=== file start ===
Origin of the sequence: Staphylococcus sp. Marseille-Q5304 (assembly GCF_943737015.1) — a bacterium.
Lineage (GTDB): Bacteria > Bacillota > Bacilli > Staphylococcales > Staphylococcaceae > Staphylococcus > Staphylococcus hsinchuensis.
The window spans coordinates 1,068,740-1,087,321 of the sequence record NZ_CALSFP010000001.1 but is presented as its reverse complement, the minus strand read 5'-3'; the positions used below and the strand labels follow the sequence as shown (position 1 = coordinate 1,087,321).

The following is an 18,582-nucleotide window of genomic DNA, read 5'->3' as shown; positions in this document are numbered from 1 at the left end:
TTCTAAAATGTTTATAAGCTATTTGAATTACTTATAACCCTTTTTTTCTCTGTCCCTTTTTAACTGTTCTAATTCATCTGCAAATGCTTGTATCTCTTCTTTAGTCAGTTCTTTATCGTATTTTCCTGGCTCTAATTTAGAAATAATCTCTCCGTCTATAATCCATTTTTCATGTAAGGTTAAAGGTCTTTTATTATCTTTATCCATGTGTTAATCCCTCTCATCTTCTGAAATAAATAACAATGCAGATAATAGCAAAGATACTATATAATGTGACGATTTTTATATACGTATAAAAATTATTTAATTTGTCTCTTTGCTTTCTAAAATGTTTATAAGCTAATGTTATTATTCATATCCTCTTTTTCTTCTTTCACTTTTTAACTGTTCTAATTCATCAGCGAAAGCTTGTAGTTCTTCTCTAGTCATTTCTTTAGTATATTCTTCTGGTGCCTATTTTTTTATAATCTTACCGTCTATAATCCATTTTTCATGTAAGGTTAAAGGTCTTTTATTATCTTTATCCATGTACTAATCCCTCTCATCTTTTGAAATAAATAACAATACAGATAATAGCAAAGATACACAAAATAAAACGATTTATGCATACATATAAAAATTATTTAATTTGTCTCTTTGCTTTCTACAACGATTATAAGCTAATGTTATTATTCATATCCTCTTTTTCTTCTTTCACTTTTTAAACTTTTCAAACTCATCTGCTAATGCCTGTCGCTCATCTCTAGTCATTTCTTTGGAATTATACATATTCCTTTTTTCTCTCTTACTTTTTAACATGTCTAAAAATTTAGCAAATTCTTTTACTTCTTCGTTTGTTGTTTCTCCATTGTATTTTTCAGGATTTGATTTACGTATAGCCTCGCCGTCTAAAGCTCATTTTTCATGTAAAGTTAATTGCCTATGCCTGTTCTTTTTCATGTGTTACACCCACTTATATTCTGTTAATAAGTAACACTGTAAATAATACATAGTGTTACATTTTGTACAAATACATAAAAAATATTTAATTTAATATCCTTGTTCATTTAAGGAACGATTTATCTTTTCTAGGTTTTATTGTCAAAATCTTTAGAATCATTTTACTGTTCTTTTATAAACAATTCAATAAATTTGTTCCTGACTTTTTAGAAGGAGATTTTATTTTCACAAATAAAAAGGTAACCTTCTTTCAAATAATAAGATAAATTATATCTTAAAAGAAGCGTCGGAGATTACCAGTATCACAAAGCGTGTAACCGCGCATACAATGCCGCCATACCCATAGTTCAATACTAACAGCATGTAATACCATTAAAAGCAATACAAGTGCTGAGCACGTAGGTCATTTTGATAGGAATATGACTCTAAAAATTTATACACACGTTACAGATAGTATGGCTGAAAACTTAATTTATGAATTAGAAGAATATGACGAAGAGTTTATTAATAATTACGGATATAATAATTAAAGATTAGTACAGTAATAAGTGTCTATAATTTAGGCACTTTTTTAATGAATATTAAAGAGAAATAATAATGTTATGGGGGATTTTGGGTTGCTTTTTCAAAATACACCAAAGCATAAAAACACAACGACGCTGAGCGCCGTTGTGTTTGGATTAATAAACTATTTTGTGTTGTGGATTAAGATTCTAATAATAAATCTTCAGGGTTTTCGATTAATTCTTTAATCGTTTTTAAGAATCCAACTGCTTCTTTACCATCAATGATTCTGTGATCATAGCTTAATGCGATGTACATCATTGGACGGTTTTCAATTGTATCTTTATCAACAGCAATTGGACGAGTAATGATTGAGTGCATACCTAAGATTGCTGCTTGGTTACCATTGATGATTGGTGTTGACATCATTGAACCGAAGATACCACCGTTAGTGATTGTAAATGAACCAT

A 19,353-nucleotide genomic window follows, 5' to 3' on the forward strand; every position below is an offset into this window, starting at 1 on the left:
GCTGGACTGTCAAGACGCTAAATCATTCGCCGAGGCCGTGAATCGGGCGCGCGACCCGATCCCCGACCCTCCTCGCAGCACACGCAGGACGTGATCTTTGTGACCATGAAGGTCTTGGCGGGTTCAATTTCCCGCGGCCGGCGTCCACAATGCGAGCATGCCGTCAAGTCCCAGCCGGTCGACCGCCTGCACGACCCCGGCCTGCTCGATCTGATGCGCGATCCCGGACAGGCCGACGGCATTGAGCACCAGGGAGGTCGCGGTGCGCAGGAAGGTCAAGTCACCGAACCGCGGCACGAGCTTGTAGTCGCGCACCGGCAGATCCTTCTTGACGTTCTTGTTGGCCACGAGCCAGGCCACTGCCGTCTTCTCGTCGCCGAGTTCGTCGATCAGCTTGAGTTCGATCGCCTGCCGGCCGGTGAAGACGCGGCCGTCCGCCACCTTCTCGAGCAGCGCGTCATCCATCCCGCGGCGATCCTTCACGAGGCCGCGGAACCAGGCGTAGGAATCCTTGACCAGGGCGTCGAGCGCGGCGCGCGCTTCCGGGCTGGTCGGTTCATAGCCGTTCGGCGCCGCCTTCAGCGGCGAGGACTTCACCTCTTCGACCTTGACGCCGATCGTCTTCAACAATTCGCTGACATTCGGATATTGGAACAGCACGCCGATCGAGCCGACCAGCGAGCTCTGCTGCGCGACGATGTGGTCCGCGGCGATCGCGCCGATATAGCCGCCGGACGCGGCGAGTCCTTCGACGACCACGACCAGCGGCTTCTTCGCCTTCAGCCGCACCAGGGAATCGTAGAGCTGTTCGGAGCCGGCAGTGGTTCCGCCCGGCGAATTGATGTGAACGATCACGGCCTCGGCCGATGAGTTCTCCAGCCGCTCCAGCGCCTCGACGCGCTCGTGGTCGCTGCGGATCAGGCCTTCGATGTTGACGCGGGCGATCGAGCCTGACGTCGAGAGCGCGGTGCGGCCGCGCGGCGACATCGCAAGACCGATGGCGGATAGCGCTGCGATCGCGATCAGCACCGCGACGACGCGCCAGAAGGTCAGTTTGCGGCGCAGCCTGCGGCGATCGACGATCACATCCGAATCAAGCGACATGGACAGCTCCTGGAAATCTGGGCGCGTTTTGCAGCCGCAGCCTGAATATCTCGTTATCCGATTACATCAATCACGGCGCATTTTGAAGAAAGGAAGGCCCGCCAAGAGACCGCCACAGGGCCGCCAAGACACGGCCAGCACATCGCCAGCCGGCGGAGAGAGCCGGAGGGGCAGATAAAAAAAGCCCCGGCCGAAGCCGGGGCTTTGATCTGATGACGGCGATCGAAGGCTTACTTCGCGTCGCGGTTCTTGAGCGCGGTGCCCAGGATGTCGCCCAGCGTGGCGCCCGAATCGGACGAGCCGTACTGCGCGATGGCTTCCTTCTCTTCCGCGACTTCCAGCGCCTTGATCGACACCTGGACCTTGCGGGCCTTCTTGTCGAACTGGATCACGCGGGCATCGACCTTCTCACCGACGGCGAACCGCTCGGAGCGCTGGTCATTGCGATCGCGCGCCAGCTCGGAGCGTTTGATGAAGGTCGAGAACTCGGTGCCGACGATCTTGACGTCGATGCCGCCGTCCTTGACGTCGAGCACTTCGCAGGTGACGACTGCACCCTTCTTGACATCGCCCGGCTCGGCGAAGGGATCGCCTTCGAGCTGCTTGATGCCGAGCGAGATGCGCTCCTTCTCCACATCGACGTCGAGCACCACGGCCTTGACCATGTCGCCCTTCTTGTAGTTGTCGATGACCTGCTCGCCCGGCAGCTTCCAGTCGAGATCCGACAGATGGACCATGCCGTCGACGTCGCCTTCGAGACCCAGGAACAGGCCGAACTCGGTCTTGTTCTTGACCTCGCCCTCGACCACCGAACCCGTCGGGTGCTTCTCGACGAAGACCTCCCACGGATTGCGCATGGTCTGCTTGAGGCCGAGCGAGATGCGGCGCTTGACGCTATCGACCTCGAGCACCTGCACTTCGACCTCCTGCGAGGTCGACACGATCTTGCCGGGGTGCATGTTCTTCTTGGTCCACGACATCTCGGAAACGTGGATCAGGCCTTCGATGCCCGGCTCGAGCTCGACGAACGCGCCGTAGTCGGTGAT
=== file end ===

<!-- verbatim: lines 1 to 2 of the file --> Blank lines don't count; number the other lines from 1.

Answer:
Origin of the sequence: Staphylococcus sp. Marseille-Q5304 (assembly GCF_943737015.1) — a bacterium.
Lineage (GTDB): Bacteria > Bacillota > Bacilli > Staphylococcales > Staphylococcaceae > Staphylococcus > Staphylococcus hsinchuensis.